Landside freight transportation funds would increase; navigation, port security and emission reduction funds would drop
The American Association of Port Authorities
(AAPA) said today it is encouraged by the potential of significant gains for landside freight transportation programs in President Obama’s fiscal 2017 budget, bit is disappointed, however, in the proposed funding levels for U.S. Army Corps
of Engineers coastal navigation programs, the Environmental Protection Agency
’s Diesel Emissions Reduction Act (DERA) grants, and the Federal Emergency Management Agency
’s (FEMA) Port Security Grant program.
The proposed budget reflects the funding increases and freight focus evident in the recently-enacted FAST Act that President Obama signed into law in December, which includes close to $2 billion in dedicated freight funding. Additionally, the budget calls for a new 21st Century Clean Transportation Plan that would significantly increase funding for TIGER (Transportation Investments Generating Economic Recovery). If adopted, that would push TIGER funding from $500 million to $1.25 billion.
Conversely, the proposed budget would significantly reduce funding for navigation maintenance and improvements, which is desperately needed to ensure America’s international competitiveness and to allow the nation’s ports to accommodate increasingly large, seagoing vessels. It would also cut funding for DERA and port security grants.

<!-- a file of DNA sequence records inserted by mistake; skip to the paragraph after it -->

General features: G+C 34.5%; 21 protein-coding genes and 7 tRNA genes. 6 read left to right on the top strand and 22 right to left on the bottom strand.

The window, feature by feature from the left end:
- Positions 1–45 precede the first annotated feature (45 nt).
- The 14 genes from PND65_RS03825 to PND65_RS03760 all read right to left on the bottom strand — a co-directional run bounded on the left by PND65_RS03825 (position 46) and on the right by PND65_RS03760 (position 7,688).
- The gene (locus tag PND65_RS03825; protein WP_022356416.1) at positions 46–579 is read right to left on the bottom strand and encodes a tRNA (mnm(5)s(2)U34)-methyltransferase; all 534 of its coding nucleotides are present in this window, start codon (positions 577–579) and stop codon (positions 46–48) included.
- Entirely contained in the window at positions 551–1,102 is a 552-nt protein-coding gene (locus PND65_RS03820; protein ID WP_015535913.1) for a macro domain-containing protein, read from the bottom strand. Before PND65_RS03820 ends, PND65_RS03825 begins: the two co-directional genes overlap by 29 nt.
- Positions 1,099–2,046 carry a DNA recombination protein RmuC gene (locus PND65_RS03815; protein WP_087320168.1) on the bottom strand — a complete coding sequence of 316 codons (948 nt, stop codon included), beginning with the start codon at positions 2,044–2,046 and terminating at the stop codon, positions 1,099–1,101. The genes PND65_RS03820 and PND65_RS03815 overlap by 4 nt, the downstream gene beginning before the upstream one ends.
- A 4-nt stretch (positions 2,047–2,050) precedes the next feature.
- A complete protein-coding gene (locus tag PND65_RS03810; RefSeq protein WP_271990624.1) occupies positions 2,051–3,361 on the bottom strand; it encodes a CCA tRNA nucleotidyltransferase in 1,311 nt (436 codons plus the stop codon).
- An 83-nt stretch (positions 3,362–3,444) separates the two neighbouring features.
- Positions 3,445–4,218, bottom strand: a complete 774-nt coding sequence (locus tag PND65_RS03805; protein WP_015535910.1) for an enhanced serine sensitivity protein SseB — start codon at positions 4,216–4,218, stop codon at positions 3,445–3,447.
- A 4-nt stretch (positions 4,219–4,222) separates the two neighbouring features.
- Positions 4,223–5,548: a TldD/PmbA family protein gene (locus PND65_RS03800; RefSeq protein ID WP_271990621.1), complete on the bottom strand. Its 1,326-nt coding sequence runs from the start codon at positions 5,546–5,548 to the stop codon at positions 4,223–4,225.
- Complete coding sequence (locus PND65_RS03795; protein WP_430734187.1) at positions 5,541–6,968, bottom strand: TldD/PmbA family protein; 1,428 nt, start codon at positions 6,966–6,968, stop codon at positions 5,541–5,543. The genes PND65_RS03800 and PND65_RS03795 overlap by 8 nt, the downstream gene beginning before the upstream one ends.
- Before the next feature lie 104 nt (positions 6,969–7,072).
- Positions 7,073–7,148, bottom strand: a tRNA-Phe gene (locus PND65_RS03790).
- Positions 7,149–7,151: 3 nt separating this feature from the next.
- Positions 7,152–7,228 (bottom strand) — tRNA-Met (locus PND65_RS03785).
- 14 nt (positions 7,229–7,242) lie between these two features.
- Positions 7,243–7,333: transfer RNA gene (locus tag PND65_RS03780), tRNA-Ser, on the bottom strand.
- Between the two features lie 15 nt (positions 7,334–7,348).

“International trade now accounts for fully 30 percent of the U.S. economy,” said Kurt Nagle
, AAPA’s president and CEO. “To compete in global markets, America needs an efficient and modern 21st century freight transportation system. AAPA’s FreightKeepItMoving campaign highlights the importance of investing in both land and water connections to our nation’s port facilities.”
Nagle continued, “We’re pleased to see and support the increased funding requested for surface transportation infrastructure, but deeply troubled by a grossly imbalanced budget that would cut funding for maintenance and modernization of federal navigation channels, the critical waterside infrastructure that connect our ports and nation to the world marketplace.”
When Congress passed the overwhelmingly-supported and bipartisan Water Resources and Reform Development Act (WRRDA) in 2014, it established annual incremental increases for Harbor Maintenance Tax
(HMT) funded work. That would lead to full use of revenues in fiscal 2025, as highlighted in AAPA’s Hit the HMT Target campaign. Not only does the President’s proposed fiscal 2017 budget fail to hit the HMT target, it also fails to continue funding the HMT donor equity provisions that Congress initiated last year. AAPA strongly supports those provisions.
“It’d be a grievous ‘miss’ if this budget is adopted,” Nagle said. “By underfunding needed waterside investments, it breaks a vital link in the supply chain that disadvantages the entire freight-handling system, waterside and landside.”
The $951 million requested by the President for maintaining America’s deep-draft harbors is 22 percent less than the $1.22 billion appropriated by Congress for fiscal 2016. Furthermore, the budget request for the Corps’ coastal navigation construction program appears to be significantly less than the congressionally-approved fiscal 2016 budget.